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The tides giveth and the tides taketh away
If you’ve driven South Carolina’s Ocean Highway (Hwy. 17), perhaps in hurrying from Georgetown to Myrtle Beach, you’ve probably noticed the ruins of old buildings on the east side of the road catercorner to the Fresh Market in Pawleys Island.
The mouldering, vine-tangled ruins look like the setting for a Tennessee Williams play or a novel by William Faulkner. The whole property, in fact, has the look of a long-ago Southern yesteryear, or as black poet Langston Hughes might have put it: the look of a dream deferred.
“Unusual” is right. In the 1930s and ’40s, it was the site of a popular beach resort owned and operated by blacks. Only one other beach for black vacationers was anywhere nearby, Atlantic Beach, some 30 miles up the road in North Myrtle. In the American South of that era, beach access for blacks was rare. Beach ownership was rarer still.
The few hard facts about McKenzie Beach say that it began in 1934 as a partnership between Frank McKenzie and Lilly Pyatt. In its heyday, it featured cabins, a causeway (one of only three) connecting the mainland to the island, a foot bridge to the beach (toll: 10 cents), a restaurant, and a pavilion, where legend has it that big-name recording artists like Little Richard performed.
If in America music is indeed the soundtrack of our lives, the tunes most likely wafting from the pavilion back then were the big-band sounds of, say, Duke Ellington’s “Take the ‘A’ Train” (1941) or Count Basie’s “One O’Clock Jump” (1937), in other words sophisticated jazz, not Little Richard’s “a-wop-mop-a-loo-bop-a-lop-bam-boom.” That primal (and, admit it, toe-tapping) scream is from “Tutti Frutti,” his first hit, which didn’t come until 1955.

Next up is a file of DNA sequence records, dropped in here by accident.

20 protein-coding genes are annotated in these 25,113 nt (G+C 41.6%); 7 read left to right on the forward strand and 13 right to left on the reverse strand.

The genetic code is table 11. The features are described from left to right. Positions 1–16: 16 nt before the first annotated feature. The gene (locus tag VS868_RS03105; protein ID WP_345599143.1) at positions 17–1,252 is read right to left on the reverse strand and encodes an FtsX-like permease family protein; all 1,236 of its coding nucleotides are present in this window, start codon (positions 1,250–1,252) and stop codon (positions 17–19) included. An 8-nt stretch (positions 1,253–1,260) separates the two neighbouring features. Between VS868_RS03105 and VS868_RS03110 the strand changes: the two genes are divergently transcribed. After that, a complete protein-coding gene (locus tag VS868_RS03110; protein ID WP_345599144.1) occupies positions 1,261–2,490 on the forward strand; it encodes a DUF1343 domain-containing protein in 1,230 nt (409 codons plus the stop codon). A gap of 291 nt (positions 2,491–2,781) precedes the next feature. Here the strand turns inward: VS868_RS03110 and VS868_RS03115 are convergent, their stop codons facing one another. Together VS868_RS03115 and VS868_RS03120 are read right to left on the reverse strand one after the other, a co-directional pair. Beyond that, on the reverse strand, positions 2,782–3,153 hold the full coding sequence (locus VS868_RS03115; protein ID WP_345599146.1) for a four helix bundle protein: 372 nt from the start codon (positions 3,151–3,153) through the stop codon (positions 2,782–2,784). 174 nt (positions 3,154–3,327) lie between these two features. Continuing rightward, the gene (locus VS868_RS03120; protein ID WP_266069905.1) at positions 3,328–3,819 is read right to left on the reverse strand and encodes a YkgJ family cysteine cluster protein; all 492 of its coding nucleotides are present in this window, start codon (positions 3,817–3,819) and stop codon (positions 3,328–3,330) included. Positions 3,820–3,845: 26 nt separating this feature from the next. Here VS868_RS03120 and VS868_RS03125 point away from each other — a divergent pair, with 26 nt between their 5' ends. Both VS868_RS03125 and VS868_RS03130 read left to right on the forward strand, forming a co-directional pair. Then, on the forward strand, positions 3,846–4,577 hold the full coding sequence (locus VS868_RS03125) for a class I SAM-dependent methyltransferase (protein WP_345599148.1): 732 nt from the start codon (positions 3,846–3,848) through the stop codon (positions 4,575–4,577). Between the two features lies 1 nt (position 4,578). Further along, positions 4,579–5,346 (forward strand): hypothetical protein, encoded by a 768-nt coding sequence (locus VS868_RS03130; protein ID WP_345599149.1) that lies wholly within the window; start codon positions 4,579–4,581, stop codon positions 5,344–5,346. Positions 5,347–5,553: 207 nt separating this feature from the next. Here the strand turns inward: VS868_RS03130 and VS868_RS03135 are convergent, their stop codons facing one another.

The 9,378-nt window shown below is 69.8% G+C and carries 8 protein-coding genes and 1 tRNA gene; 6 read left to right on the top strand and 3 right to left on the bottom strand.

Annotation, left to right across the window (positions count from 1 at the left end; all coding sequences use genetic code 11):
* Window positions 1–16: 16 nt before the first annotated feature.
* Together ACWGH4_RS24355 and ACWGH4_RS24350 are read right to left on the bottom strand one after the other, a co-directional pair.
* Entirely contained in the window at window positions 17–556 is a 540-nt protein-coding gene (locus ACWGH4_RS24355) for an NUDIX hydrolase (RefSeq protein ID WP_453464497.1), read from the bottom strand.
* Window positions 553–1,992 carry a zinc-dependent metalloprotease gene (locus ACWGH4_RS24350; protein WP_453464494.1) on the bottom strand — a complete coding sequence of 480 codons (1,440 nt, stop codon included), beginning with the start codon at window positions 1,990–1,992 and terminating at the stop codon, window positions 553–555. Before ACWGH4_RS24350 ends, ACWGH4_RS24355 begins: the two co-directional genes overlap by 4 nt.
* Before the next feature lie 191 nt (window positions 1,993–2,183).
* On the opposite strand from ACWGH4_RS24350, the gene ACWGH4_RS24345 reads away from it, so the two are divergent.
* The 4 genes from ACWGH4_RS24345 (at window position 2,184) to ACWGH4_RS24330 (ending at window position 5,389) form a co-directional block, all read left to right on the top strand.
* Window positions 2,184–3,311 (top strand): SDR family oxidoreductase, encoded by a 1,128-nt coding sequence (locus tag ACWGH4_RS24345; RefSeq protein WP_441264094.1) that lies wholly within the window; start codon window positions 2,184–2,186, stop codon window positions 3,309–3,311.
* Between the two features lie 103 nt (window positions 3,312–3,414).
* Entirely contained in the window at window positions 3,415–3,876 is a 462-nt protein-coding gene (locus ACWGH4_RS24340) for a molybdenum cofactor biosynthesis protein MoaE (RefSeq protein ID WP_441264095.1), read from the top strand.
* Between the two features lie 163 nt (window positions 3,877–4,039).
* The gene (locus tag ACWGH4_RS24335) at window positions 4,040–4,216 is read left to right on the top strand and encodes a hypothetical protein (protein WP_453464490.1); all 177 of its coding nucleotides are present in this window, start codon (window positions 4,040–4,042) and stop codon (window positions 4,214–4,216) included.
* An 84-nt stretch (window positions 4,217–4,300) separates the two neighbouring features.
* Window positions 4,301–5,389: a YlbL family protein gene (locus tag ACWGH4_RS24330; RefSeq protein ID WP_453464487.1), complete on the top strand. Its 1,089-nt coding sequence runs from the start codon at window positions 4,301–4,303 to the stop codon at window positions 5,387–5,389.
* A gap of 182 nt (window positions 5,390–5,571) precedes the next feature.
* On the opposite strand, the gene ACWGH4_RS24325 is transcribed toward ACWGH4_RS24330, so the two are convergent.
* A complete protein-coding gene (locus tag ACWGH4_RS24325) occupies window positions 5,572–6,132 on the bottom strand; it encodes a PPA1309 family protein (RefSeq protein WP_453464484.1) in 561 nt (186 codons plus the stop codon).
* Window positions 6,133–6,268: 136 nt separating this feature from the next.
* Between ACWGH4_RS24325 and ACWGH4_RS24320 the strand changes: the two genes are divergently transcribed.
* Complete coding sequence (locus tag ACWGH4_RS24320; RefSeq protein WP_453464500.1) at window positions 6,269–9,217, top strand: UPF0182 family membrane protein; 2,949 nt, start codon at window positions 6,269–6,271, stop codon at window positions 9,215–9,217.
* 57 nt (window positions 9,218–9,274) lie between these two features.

Alas, by that time, the McKenzie Beach Resort was, one might say, gone with the wind. Hurricane Hazel, a category 4 sea monster, blew the place to oblivion in October 1954. Today a fence bars entry to the property, a no-trespassing sign underscores the meaning of the fence, and big for-sale signs beckon to prospective buyers.
Want to make an offer? Bring lots of money.
“It’s expensive,” Berl said. “But I don’t know of another property around here that stretches from the Ocean Highway to the sea.”
Or one that attracts more attention from Grand Strand vacationers. After you finish reading this story, Google “McKenzie Beach, SC” on your computer; you’ll see how much interest the property has aroused in passersby over the years, some even suggesting that the state erect a historical marker there. But most are simply captivated by the storybook look of the place, often mistaking it for the site of an antebellum home gone to seed long ago.
The asking price for the whole property? That’s hard to pin down because the land’s numerous owners include some who don’t want to sell, others who might sell but are not eager to, and still others whose basic position is: “Well, it depends.”
Further complicating matters, the site is two contiguous properties — with different sets of owners.
Berl’s clients include Dr. Gladys Manigault Watkins, a retired educator and writer who now lives in Washington, D.C. In the 1950s, her family had a summer residence at McKenzie Beach, and in 1963, her father, Walter Manigault, partnered with Modjeska Simkins, the civil rights activist from Columbia, SC, to buy the property to save it from bankruptcy.
Most residents of Georgetown County have a pretty good idea where McKenzie Beach was located. But for those unfamiliar with this neck of the woods, the beach was between the northern tip of Pawleys Island and the southern tip of Litchfield Beach — and might even have been the southern tip of Litchfield Beach before Hazel carved a new shoreline there.
No matter where exactly it was located — or where you’re from — you’re likely to agree that there’s something sad and maybe even haunting about an Old Beach Road in the Carolina Lowcountry that has become a geographical non sequitur: it no longer has a beach to run to.
- Images: all of the images of McKenzie Beach in this story were taken by the author, © Robert Lamb.
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